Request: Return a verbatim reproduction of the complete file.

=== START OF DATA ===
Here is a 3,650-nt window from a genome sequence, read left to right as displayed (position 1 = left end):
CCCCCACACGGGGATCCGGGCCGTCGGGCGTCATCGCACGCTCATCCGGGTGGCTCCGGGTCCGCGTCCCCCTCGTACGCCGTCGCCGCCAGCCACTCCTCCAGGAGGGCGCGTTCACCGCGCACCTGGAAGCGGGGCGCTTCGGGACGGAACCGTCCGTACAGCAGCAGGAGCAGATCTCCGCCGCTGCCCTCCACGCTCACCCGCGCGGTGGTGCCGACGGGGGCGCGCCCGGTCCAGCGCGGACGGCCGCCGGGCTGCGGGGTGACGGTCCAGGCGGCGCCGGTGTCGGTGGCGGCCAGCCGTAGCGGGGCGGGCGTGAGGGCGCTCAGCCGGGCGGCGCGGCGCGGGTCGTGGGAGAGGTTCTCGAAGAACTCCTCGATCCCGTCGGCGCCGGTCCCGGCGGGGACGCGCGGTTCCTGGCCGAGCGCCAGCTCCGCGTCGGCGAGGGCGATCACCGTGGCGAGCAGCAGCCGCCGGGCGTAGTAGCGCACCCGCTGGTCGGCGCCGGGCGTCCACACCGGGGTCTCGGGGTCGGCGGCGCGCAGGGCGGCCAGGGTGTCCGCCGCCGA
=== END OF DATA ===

Here is a 3,650-nt window from a genome sequence, read left to right as displayed (position 1 = left end):
CCCCCACACGGGGATCCGGGCCGTCGGGCGTCATCGCACGCTCATCCGGGTGGCTCCGGGTCCGCGTCCCCCTCGTACGCCGTCGCCGCCAGCCACTCCTCCAGGAGGGCGCGTTCACCGCGCACCTGGAAGCGGGGCGCTTCGGGACGGAACCGTCCGTACAGCAGCAGGAGCAGATCTCCGCCGCTGCCCTCCACGCTCACCCGCGCGGTGGTGCCGACGGGGGCGCGCCCGGTCCAGCGCGGACGGCCGCCGGGCTGCGGGGTGACGGTCCAGGCGGCGCCGGTGTCGGTGGCGGCCAGCCGTAGCGGGGCGGGCGTGAGGGCGCTCAGCCGGGCGGCGCGGCGCGGGTCGTGGGAGAGGTTCTCGAAGAACTCCTCGATCCCGTCGGCGCCGGTCCCGGCGGGGACGCGCGGTTCCTGGCCGAGCGCCAGCTCCGCGTCGGCGAGGGCGATCACCGTGGCGAGCAGCAGCCGCCGGGCGTAGTAGCGCACCCGCTGGTCGGCGCCGGGCGTCCACACCGGGGTCTCGGGGTCGGCGGCGCGCAGGGCGGCCAGGGTGTCCGCCGCCGA